Ina May Gaskin is a midwife on the Farm, a famous Tennessee commune still in existence today. The caravan of folks who became the community’s first residents started delivering their own children while they were still on the road to their new home. Their positive, realistic, and woman-friendly approach to assisting birth is not only beautiful, it has the caesarean rate among Farm births at 1.4 percent from a national average of 24.4 percent in the same year. Even their use of delivery instruments such as forceps is notably low in comparison to hospital birth rates. All that is to say that this is a book written by a woman who knows from experience that birth can be an incredibly positive experience that can be safely assisted at home.
The majority of the book is made up of birth stories written by women who gave birth on the Farm. Part of Ina May’s goal in this book and in her birthing philosophy is to create a positive mythos surrounding birth to replace the aura of fear that is so often perpetuated. If you are afraid of giving birth, then this book might just make you feel better, make you believe that, yeah, birth can be a positive thing, intense though it might be. The end of the book is written for aspiring midwives, and covers a lot of details about pelvic sizes and baby positions that I skimmed, but which is probably very helpful to those more interested in science then anecdote.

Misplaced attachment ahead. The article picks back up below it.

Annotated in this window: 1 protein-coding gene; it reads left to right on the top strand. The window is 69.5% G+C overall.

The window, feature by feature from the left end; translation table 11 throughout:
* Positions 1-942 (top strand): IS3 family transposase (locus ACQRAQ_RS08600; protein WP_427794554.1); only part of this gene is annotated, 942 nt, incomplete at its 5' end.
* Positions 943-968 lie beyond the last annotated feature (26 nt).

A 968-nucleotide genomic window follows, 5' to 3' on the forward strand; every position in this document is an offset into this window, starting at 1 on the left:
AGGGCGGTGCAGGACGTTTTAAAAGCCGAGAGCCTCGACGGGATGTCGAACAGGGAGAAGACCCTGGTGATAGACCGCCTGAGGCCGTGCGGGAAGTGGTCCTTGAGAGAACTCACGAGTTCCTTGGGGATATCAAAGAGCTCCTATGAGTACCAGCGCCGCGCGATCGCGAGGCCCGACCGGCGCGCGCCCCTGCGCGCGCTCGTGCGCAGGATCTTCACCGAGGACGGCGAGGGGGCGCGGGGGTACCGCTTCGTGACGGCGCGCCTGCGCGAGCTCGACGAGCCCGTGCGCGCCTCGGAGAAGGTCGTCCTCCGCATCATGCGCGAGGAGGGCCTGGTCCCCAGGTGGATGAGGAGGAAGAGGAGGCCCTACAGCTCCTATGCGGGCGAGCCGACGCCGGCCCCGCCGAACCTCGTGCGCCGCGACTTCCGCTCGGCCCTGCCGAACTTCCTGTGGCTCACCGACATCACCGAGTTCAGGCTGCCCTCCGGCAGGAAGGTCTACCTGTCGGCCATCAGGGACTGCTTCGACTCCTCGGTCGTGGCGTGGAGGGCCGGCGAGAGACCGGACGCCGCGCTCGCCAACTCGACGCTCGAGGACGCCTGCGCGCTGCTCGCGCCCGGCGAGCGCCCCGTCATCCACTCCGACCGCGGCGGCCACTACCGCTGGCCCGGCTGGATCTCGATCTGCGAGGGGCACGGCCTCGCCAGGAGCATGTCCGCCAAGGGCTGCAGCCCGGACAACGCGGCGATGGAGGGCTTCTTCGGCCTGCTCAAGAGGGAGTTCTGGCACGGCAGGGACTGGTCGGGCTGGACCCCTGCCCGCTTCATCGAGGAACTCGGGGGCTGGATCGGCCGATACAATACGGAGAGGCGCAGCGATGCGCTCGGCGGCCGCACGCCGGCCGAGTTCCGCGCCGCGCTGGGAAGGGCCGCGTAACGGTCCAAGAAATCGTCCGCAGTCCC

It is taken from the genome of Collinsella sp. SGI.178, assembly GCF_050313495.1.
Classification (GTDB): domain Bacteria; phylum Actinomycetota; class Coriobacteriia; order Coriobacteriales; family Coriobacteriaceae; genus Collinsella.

Criticism: the phrases “it was heavy” and “it was psychedelic” are used a lot to describe giving birth—and those phrases simply don’t mean anything to me, besides sounding a little silly when used over and over again across hundreds of pages. I am not afraid of birth, and frankly, I wanted more gore. Not gore for gore’s sake, but gore for the sake of having a realistic picture of what I was going to be going through during labor, of having some sort of concrete idea of what being in labor means. If you were to take all of these stories literally (and hadn’t read anything else) you might come away with the impression that giving birth is a lot like taking LSD. But I loved reading these stories, and I think the book is a total success in describing birth in a positive, woman-friendly way. I would recommend it to friends, though I preferred Ina May’s Guide to Childbirth (see review below).
The Continuum Concept // Jean Liedhoff
This book was recommended to me by every anarchist parent who I asked for pregnancy reading suggestions and then some, though it fits more neatly into the anthropology category than parenting how to. In it Liedhoff shares her observations regarding child care from years spent living among several tribes in South America. It is a compelling argument for attachment parenting, a fascinating study, and, I might add, a damn good argument in the direction of anti-civ. Though based purely on observation and not on “science,” what she has to say just feels instinctively right and I have since read multiple books choc full of science that make exactly the same claims (for example that baby wearing is good for your baby and that babies being included in all parts of life—though not in a way that makes them life’s exclusive focus—is good for everybody).